Astronomers Finally Found Clues To The Position Of A Missing Neutron Star

The iconic image of Supernova SN 1987 A and its odd rings. ESA/Hubble/NASA

For decades, astronomers have been on the hunt for a neutron star. It formed in a supernova seen on February 1987, the closest to Earth in 400 years. It happened 168,000 light-years away inside the Large Magellanic Cloud. Until now, astronomers couldn’t find it.

Now, thanks to the incredible power of the Atacama Large Millimeter/submillimeter Array (ALMA), astronomers have found clues to where the missing neutron star, called SN 1987A, resides. The finding is reported in The Astrophysical Journal.

The neutron star is deep within a dense cloud of cosmic dust and cannot be seen directly. However, the energy released by the neutron star is heating up the dust, making it shine in wavelengths that can be spotted by ALMA.

"For the very first time, we can tell that there is a neutron star inside this cloud within the supernova remnant. Its light has been veiled by a very thick cloud of dust, blocking the direct light from the neutron star at many wavelengths like fog masking a spotlight," said lead author of the study Dr Phil Cigan, from Cardiff University, in a statement.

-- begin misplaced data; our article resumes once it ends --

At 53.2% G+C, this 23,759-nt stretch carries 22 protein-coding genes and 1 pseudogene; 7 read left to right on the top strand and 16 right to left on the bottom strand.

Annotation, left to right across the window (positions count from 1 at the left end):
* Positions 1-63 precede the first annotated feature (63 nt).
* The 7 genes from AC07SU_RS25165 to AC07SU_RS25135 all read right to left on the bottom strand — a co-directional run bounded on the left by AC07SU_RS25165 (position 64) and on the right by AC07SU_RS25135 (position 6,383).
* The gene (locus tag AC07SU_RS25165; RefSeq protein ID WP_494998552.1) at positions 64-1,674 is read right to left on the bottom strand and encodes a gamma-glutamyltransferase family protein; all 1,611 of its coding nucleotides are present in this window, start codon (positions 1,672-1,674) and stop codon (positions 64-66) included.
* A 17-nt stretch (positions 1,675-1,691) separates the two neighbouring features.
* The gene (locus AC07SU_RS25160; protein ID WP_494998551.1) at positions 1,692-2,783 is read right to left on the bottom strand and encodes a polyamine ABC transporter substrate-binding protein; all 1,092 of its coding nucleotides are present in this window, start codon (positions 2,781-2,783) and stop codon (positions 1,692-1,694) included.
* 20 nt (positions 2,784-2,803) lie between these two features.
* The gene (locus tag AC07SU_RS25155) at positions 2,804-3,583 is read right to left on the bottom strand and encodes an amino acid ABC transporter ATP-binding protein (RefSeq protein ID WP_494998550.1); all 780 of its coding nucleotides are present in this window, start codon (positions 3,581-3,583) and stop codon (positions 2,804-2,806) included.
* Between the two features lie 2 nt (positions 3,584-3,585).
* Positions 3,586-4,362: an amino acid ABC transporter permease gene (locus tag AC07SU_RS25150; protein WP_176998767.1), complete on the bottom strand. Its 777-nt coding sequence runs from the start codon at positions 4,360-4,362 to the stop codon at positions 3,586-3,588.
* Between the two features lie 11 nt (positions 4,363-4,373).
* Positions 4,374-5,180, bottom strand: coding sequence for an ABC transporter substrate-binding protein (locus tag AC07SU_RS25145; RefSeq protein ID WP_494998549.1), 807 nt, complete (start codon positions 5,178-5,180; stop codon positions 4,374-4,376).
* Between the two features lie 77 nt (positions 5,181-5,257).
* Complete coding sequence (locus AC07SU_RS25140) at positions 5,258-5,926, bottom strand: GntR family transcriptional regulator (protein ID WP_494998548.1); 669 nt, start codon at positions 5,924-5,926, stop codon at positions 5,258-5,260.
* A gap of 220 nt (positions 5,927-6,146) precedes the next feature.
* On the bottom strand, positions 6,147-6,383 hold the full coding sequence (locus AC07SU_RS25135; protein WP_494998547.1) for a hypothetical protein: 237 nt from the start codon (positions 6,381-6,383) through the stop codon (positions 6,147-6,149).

SN 1987A was a pretty typical supernova: it was a star at the end of its life that ran out of fuel, its outer layers falling away due to the gravity of no longer being pushed away by radiation. The catastrophic collapse led to the release of an enormous amount of energy ripping the star apart and leaving a neutron star behind. But since they couldn’t find it, researchers started to question if their assumptions were correct. 

"Our new findings will now enable astronomers to better understand how massive stars end their lives, leaving behind these extremely dense neutron stars," explained Dr Mikako Matsuura, another leading member of the study.

"We are confident that this neutron star exists behind the cloud and that we know its precise location. Perhaps when the dust cloud begins to clear up in the future, astronomers will be able to directly see the neutron star for the very first time."

To finally spot this neutron star, we might have to wait a while. However, you never know, a closer supernova might explode in the meantime.

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